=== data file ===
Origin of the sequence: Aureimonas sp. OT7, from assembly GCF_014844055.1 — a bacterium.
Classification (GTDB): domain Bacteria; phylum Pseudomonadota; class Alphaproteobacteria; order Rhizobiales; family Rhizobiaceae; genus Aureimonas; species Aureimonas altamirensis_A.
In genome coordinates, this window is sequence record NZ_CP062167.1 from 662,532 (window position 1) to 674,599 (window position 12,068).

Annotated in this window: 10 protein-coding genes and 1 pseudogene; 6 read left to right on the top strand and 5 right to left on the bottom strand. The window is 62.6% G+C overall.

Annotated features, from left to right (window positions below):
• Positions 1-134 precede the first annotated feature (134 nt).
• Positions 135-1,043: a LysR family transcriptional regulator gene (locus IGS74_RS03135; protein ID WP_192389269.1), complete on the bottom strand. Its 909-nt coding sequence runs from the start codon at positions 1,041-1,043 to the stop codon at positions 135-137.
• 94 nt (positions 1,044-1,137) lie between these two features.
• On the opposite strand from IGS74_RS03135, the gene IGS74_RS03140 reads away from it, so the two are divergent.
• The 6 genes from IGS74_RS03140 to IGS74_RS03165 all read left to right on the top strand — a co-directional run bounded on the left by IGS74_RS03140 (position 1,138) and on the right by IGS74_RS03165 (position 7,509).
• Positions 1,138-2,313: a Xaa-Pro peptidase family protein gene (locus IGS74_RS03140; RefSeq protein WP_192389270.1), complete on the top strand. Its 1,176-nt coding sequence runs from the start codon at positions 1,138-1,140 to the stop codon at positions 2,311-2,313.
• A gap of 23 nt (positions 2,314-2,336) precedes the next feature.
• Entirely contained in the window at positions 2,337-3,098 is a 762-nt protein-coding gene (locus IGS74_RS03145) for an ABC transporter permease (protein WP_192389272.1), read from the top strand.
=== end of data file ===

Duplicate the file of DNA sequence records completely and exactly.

Origin of the sequence: Aureimonas sp. OT7, from assembly GCF_014844055.1 — a bacterium.
Classification (GTDB): domain Bacteria; phylum Pseudomonadota; class Alphaproteobacteria; order Rhizobiales; family Rhizobiaceae; genus Aureimonas; species Aureimonas altamirensis_A.
In genome coordinates, this window is sequence record NZ_CP062167.1 from 662,532 (window position 1) to 674,599 (window position 12,068).

Annotated in this window: 10 protein-coding genes and 1 pseudogene; 6 read left to right on the top strand and 5 right to left on the bottom strand. The window is 62.6% G+C overall.

Annotated features, from left to right (window positions below):
• Positions 1-134 precede the first annotated feature (134 nt).
• Positions 135-1,043: a LysR family transcriptional regulator gene (locus IGS74_RS03135; protein ID WP_192389269.1), complete on the bottom strand. Its 909-nt coding sequence runs from the start codon at positions 1,041-1,043 to the stop codon at positions 135-137.
• 94 nt (positions 1,044-1,137) lie between these two features.
• On the opposite strand from IGS74_RS03135, the gene IGS74_RS03140 reads away from it, so the two are divergent.
• The 6 genes from IGS74_RS03140 to IGS74_RS03165 all read left to right on the top strand — a co-directional run bounded on the left by IGS74_RS03140 (position 1,138) and on the right by IGS74_RS03165 (position 7,509).
• Positions 1,138-2,313: a Xaa-Pro peptidase family protein gene (locus IGS74_RS03140; RefSeq protein WP_192389270.1), complete on the top strand. Its 1,176-nt coding sequence runs from the start codon at positions 1,138-1,140 to the stop codon at positions 2,311-2,313.
• A gap of 23 nt (positions 2,314-2,336) precedes the next feature.
• Entirely contained in the window at positions 2,337-3,098 is a 762-nt protein-coding gene (locus IGS74_RS03145) for an ABC transporter permease (protein WP_192389272.1), read from the top strand.